Another intimate setting… A private club in a beautifully restored McKim, Mead and White 1890’s mansion on Bellevue is the venue for a cabaret performance featuring vocalist Pamela Fernandez and her accompanist/arranger Thomas Gunther, followed by dinner on February 11.   I was invited by my friend Barbara Wing, who is co-chair of the event, along with Heide Ralli.

Chicago has one of the most vibrant theatre scenes in the country. Take advantage of that during Chicago Theatre Week 2017, February 9-19.  Tickets at $15 and $30 are available to 120+ shows around the city, (chicagotheatreweek.com)

I was blown away by the Museum of Contemporary Art’s David Bowie exhibit a few years ago, so I look forward to their next major retrospective, “Merce Cunningham: Common Time.”  This is a multi-disciplinary exhibit showing how choreographer Merce Cunningham partnered with major artists, musicians and fashion designers, such as Roy Lichtenstein, Jasper Johns, Robert Rauschenberg, Andy Warhol, John Cage, Brian Eno, and Rei Kawakuba, to create sets, music and costumes for his modern dance company. The exhibit runs February 11 to April 30, (mcachicago.org).  There are many programs related to this exhibit, but the one I am most looking forward to is when Ballet de Lorraine makes its Chicago debut performing two Merce Cunningham pieces on Feb 18-19, (mcachicago.org).

I know next to nothing about Brazilian artist Helio Oiticica, so am I anxious to learn more about him at an Art Institute Sustaining Fellows lecture and lunch on February 7.  The Art Institute’s exhibition, “Helio Oiticica: To Organize Delirium,” is the first U.S. retrospective of this artist and runs February 18-May 7, (artic.edu).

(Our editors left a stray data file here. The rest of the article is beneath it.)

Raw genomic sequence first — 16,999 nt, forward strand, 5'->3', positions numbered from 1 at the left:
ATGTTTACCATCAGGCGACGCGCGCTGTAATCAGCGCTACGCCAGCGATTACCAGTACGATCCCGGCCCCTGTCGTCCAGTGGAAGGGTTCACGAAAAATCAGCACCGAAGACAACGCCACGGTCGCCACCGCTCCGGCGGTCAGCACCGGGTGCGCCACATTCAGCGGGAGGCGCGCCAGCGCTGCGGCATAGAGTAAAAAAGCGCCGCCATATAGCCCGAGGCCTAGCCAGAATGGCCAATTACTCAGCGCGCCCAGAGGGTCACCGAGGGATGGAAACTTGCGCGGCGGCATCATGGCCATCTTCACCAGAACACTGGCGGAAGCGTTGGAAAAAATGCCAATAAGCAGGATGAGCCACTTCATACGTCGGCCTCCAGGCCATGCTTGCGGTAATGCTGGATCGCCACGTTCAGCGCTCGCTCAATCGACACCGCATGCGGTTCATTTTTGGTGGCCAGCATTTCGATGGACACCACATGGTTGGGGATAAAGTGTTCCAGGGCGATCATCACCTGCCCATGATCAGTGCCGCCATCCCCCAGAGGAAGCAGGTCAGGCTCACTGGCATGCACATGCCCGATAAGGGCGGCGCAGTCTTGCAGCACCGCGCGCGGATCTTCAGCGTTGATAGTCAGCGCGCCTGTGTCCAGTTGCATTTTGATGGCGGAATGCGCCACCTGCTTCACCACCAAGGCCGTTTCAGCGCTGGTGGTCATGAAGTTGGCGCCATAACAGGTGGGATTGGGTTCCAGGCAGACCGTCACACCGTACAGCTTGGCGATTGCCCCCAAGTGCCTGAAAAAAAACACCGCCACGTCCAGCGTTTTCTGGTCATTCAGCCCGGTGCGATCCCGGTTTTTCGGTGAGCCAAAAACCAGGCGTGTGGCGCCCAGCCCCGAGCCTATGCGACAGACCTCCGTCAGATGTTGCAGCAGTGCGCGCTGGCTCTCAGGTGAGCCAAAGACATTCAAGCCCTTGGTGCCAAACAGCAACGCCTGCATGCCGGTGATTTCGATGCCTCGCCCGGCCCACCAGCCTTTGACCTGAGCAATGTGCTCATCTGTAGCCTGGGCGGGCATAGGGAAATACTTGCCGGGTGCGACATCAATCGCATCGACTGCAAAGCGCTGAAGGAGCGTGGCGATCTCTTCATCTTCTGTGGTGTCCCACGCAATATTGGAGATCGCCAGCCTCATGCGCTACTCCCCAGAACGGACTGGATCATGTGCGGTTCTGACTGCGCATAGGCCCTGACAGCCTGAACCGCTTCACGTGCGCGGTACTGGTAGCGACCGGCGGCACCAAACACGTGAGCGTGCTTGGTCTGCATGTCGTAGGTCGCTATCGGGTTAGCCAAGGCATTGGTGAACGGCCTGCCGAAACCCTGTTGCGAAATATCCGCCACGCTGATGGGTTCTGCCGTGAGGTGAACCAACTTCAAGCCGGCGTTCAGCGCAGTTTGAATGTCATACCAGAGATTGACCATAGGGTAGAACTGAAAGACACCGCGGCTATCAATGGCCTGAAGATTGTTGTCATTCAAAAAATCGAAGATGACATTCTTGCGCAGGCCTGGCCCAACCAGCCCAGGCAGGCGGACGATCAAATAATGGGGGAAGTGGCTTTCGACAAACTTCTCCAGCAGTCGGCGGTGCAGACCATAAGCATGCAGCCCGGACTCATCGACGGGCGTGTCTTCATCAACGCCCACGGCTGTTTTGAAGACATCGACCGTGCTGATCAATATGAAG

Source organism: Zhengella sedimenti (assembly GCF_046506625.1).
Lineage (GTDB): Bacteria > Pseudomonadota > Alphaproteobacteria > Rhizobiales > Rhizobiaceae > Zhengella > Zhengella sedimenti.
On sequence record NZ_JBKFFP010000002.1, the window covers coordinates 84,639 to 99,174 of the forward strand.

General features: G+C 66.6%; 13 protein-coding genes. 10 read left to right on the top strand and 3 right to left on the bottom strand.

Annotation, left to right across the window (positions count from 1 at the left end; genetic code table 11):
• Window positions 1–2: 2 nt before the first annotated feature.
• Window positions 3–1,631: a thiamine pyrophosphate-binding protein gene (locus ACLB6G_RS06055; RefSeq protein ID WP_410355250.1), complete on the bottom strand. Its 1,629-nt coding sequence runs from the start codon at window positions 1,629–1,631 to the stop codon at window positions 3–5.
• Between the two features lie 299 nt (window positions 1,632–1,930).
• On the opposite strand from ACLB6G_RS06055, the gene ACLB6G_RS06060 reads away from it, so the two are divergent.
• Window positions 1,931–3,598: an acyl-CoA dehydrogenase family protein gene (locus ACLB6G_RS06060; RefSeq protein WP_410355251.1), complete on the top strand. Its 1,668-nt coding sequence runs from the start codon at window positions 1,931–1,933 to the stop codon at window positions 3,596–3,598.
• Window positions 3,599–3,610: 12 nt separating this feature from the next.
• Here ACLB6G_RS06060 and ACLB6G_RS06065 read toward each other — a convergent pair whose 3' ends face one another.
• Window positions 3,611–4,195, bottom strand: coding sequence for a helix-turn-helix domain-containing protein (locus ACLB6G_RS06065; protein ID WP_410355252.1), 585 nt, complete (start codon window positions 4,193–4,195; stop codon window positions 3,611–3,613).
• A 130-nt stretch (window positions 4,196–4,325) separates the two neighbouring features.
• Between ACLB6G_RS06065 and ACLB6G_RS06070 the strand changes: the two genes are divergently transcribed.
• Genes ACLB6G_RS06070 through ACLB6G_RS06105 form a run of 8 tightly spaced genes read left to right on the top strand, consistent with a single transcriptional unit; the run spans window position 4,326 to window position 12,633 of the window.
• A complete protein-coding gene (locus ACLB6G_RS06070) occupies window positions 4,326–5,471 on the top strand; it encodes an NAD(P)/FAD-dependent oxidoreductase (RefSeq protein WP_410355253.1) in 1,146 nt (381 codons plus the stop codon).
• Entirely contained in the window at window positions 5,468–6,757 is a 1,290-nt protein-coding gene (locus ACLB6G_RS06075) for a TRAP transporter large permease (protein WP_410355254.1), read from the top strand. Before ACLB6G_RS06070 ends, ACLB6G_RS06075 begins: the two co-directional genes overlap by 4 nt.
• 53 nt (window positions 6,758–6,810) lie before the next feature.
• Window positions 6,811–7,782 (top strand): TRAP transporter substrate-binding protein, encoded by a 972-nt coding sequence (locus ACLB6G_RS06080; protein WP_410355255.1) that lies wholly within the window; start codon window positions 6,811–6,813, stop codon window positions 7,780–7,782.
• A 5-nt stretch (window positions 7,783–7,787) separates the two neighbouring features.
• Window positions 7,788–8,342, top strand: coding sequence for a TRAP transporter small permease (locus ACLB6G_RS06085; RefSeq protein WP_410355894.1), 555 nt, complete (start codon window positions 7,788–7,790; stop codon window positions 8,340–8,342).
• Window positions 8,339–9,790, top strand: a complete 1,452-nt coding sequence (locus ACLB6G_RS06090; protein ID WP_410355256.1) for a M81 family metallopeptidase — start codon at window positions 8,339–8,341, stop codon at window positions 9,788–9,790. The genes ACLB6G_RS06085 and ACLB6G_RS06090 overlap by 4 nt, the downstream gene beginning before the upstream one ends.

When I was growing up, I wanted to become an architect, so Lincoln Logs and Legos were among my favorite toys.  So it would be a pleasure to see “Brick by Brick,” the Legos exhibit that the Museum of Science and Industry developed, before it closes on February 28.  I especially want to see the replicas of the Golden Gate Bridge and Colosseum, (msichicago.org).  And there is “The Lego Batman Movie” scheduled for a February 10 release date.  Ironically, although I visit my relatives in Guenzburg, Germany, I have never been to the Legoland that is there.

I cannot wait to see the purebred pooches prance around the ring during the 141st annual Westminster Dog Show, which airs February 13 and 14, (www.westminsterkennelclub.org).

Is artisanal cider the new craft beer?  Cider Summit Chicago at Navy Pier’s Grand Ballroom features ciders from around the world, February 11, (www.cidersummit.com). If you prefer wine, the Auxiliary Board of the Art Institute hosts their 8th annual “Uncorked: A Case for Wine” at Venue One, 1034 W. Randolph Street, (artic.edu/uncorked). Always a fun event.

We all need a few laughs in our lives.  Chicago native, Kathy Griffin, performs at the North Shore Center for the Performing Arts on February 18, (www.northshorecenter.org).

There were a host of festivities around Chicago last year for the 30th anniversary of the movie “Ferris Buehler’s Day Off”. Now it’s Aurora’s turn.  February marks the 25th anniversary of the release of “Wayne’s World,” the film with Mike Myers and Dana Carvey as Wayne Campbell and Garth Algar, respectively, hosting a cable show out of Wayne’s basement in Aurora.  The festivities, appropriately featured as “Party On! 25 Years of Wayne’s World,” start February 3 and culminate on July 4 when fans will try to establish a world record for the largest number of people headbanging to Queen’s “Bohemian Rhapsody” at Aurora’s RiverEdge Park.  Imagine that.

February ends with Mardi Gras.  Though I love New Orleans, I will not be there to attend the Rex or Comus Balls because of an ill-timed apartment renovation, but I do plan to have a New Orleans inspired dinner at home with a King cake to finish the meal. And to get in the Mardi Gras spirit, I will head straight to the Chicago Botanical Garden in Glencoe for “The Orchid Show,” for some heat and humidity during our dry and cold winter, February 11-March 26, (www.chicagobotanic.org).  I might also go to Elmhurst College for their 50th annual Jazz Festival, February 23-26, (www.elmhurst.edu/jazzfestival).  While there, I will certainly see “Kings and Queens, Pinball, Imagists and Chicago” at the Elmhurst Art Museum,  (www.elmhurstartmuseum.org).  Where else can you see vintage Chicago arcade machines alongside the works of Chicago Imagists such as Ed Paschke, Jim Nutt and Gladys Nilsson?  In its own way, the proximity of the two makes sense.